|977||Bearly a Visit
Jenny Lake Campground
One of our favorite campgrounds is the Jenny Lake Campground in Grand Teton National Park. The campground is for tents only and has modest accommodations including: a site number, parking for one vehicle (and one only), a table, fire ring, tent pad, shared water spigots, restrooms at a central location, and bear boxes.
In the summer of 2014, when we set up camp at Jenny Lake, we heard, almost immediately, news about at least one bear who was making a habit of visiting the campground. The Campground Host and Park Rangers made the rounds to warn us (as well as the 48 other sites) about the bear and fellow campers shared their bear stories. The bear was becoming quite the celebrity.
We had already modified our camping rules to avoid attracting bears to our sites. By improving food, cooking, and toiletries (soap, lotion, shampoo, etc) storage we tried to lessen the attractive smells. Among changes were to buy a Yeti cooler with locks, use OPSaks (odor proof) for all food storage, limit the amount of stored food, always use the bear boxes, and keep a super clean camp. We only hoped our camping neighbors were doing likewise.
One morning, I woke early and was heating water for breakfast, when out of the corner of my eye I saw a black bear moseying through a neighbor's site. Amy was still in the tent, so I told her I had my eye on a bear that was close by. With my camera in hand I tracked the bruin as he went from site to site looking for food. He checked out the tents, picnic tables, fire pits, and cars at each site and then moved on to the next. I stayed a comfortable distance away as I watched with amazement. He moved slowly and gracefully. It was not yet dawn, as he stealthily moved from shadow to shadow.
A woman drove up behind me. When I showed her the bear, she stopped the car and walked with me as we took pictures and made sure the bear was not getting into any food or causing any harm. The bear finally ducked into the shadows and was gone.
I left the woman and returned to my site. Amy was waiting in the car, half asleep. After a scolding for bear watching, I downloaded the photos. One photo was a pretty good picture of a bear right outside of the door of our neighbor's tent. It was still early, but I thought I'd share the photo with the site occupants the next time that I saw them.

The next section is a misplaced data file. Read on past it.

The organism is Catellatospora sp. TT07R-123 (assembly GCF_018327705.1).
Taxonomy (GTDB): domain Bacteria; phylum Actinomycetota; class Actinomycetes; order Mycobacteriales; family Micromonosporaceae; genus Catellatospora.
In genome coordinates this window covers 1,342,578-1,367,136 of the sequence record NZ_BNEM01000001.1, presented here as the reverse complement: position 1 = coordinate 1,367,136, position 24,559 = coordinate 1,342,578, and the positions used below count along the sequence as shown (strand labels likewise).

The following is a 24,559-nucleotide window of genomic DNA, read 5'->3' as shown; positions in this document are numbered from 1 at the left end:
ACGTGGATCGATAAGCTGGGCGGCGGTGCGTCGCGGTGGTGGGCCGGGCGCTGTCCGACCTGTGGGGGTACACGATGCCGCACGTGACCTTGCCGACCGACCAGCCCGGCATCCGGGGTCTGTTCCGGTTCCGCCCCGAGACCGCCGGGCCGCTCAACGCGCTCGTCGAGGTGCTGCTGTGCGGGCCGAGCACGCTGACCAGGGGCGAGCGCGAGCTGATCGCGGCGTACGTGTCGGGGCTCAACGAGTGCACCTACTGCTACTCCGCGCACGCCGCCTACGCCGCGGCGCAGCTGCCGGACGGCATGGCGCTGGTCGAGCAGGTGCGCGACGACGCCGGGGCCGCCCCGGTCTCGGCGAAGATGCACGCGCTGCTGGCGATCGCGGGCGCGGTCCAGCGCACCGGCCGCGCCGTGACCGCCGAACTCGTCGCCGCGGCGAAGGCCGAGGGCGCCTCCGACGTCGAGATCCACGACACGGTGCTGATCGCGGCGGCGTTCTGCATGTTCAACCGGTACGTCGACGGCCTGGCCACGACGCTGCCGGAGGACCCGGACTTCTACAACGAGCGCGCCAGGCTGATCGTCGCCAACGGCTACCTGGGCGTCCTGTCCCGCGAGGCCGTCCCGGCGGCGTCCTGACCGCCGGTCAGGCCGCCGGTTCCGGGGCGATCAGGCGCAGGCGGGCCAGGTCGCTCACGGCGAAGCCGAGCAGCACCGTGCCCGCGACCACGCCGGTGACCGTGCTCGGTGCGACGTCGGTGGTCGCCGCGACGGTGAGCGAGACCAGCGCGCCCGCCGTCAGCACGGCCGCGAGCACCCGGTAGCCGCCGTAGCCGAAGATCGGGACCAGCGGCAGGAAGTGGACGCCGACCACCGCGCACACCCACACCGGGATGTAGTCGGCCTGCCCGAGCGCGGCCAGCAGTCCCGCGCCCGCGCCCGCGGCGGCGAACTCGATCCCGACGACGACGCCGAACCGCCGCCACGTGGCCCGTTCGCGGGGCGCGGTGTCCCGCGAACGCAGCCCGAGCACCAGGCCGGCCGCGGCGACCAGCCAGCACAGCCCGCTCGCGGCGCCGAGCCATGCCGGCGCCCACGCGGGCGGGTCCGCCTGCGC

Later, I saw a woman at the site. We talked briefly and I found that she already knew the bear visited the campground.
Ah, but, did you know the bear visited your site?
I then showed her the photos on my laptop. She was thrilled and wanted a copy. She was attending a family gathering in which she and her sister were camping, against the will of the rest of the family. She could not wait to show them the photo.
Amy and I were gone most of the day, but in the afternoon and evening I watched the site for our neighbors. I would have loved to have talked to the other sister! Well, they did not return to their site that evening. In fact, I never saw them again. Their tent was set up for a couple more days, but they did not spend another night at the site.
As for the woman who drove up behind me and then walked with me as we tried to photograph the bear ... she was camped in one of the sites the bear visited. The next morning as I walked to the restroom, I noticed she was sleeping in her car.
We stayed in the campground for the alloted seven days and slept in the tent, but Amy kept bear spray with her at all times, and I always knew where a cannister was located.
Ha! - Yogi (the bear) got us all with bearly a visit.
Happy Bear trails